Criminal Background Check Policies for Multifamily Housing

Is it Safe to Consider an Applicant's Criminal Records?

So long as you abide by local laws, criminal background checks are an essential tool when vetting future residents. Some states or counties might have restrictions on what records you can consider, but most rental properties can and should use criminal records in their decision process.

What are the Best Rental Standards for Criminal Records?

When it comes to your written rental criteria, make sure your standards avoid Bright-Line Standards, also known as blanket statements. Standards for criminal records like “no felonies” do not factor in the differences in laws between states (for example, medical marijuana isn’t considered a felony in every state) nor does it allow the applicant to provide additional information regarding rehabilitation. Unfortunately, non-specific blanket standards like these could be seen as discriminatory and get you in legal hot water.

Applying your written rental criteria equally is just as important. CIC’s MyDecision Rental Recommendations can help you stay compliant with the Fair Housing Act by automatically applying your tailored criteria to all of your resident screening reports. With an easy-to-read ‘Accepted’, ‘Denied’, or ‘Conditional’ recommendation attached to each report, you’ll fill those vacancies quicker than ever while reducing your liabilities.

The Myths and Facts of Criminal Reports

Do you know the truth behind these common criminal reporting myths?

MYTH: Criminal convictions can be used against an applicant forever.
While the FCRA does not have a limit on criminal convictions, many states do. With exception of the sex offender registry, criminal convictions are typically reported for 7 years.
MYTH: Traffic tickets are typically considered by rental properties.
While traffic tickets are common, and usually disregarded by rental property standards, the law is the law. A traffic citation is still a criminal offense and many counties’ databases still include them on your record.
Previous
Next

Including Criminal Reports in your Leasing Process

Criminal Check Benefits

Multifamily properties are liable for a lot of things, such as if a resident or guest gets hurt or if there’s nefarious, illegal activity on the property. There’s even the risk of accepting a rental applicant that has no intent on paying rent. Rather than be in the dark about a rental applicant’s prior criminal convictions, including a criminal scan into your leasing process can give you peace of mind with your final rental decision.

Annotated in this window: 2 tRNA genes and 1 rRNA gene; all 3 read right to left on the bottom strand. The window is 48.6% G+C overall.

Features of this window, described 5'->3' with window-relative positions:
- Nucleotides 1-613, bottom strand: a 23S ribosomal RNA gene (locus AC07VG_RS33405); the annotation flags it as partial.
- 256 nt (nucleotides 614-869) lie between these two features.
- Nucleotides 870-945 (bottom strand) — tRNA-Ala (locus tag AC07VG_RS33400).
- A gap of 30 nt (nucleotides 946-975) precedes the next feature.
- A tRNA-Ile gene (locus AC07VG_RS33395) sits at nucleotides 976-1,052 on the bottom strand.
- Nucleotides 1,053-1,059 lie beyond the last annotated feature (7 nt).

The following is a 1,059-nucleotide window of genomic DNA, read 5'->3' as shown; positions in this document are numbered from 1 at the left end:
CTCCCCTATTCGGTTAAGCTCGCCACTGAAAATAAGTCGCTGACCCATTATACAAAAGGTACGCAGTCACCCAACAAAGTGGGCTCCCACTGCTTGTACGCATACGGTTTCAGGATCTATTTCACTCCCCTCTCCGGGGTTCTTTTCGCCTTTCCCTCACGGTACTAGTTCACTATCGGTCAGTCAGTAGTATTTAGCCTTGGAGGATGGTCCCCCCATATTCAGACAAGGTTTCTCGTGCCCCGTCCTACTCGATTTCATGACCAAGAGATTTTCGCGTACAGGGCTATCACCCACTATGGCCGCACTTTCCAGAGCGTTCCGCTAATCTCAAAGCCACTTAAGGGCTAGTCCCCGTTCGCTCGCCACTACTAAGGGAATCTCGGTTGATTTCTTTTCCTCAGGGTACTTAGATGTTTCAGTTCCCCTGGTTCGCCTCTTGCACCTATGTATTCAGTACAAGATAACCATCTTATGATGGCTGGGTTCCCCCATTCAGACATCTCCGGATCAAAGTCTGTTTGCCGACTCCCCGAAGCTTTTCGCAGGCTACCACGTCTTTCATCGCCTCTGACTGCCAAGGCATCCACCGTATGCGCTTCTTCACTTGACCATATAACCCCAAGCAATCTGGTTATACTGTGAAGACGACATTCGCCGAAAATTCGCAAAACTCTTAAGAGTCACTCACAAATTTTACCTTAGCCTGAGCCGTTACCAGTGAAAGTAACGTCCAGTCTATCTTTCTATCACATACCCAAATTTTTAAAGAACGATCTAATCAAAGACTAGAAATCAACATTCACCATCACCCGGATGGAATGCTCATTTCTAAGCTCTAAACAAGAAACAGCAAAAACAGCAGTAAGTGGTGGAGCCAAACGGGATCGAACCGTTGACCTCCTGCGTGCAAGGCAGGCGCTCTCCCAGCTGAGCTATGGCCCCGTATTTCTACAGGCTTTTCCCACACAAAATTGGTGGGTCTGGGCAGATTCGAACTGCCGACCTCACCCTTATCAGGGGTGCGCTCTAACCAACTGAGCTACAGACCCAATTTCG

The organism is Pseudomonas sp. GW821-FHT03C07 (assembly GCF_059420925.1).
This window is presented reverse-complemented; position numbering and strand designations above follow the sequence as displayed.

By using CIC’s criminal reports (and resident screening in general) to assess rental candidates and current renters, you reap these benefits:

3 Essentials to Choosing a Resident Screening Service

Choosing a resident screening service with a nationwide criminal scan is incredibly important, but it’s not the only thing you’ll want to pay close attention to. When considering a screening service, look at these 3 essential points:

Your resident screening company should be trying to get you your report as quickly as possible. As they say, time is money, and you wouldn’t want to miss out on a good resident.

At CIC, our average report time is just 5 seconds. Talk about speed!

If you’re looking for a background report that includes criminal data, make sure they’re scanning the sex offender registry and checking for known aliases in addition to being nationwide. CIC does all three of these things.

Aside from the criminal check, pay attention to the quality of their credit and eviction history scan.

With any service, a reliable, good relationship is necessary. Seek out companies that have your best interests at heart -providing you with additional resources, staff training and compliance education.

Find the Perfect Resident Screening Service for your Company.

Criminal Reports FAQ

Each jurisdiction controls what data fields are stored and how much information will be provided to the public and bulk furnishers (screening companies like us). Because of this, records given by different jurisdictions might vary. Some information you could see are wants and warrants, convictions and appeals from the court (county, state, federal, and military), jails and prison records, alert lists from various government and non-profit agencies (like the terrorist watchlist), and more.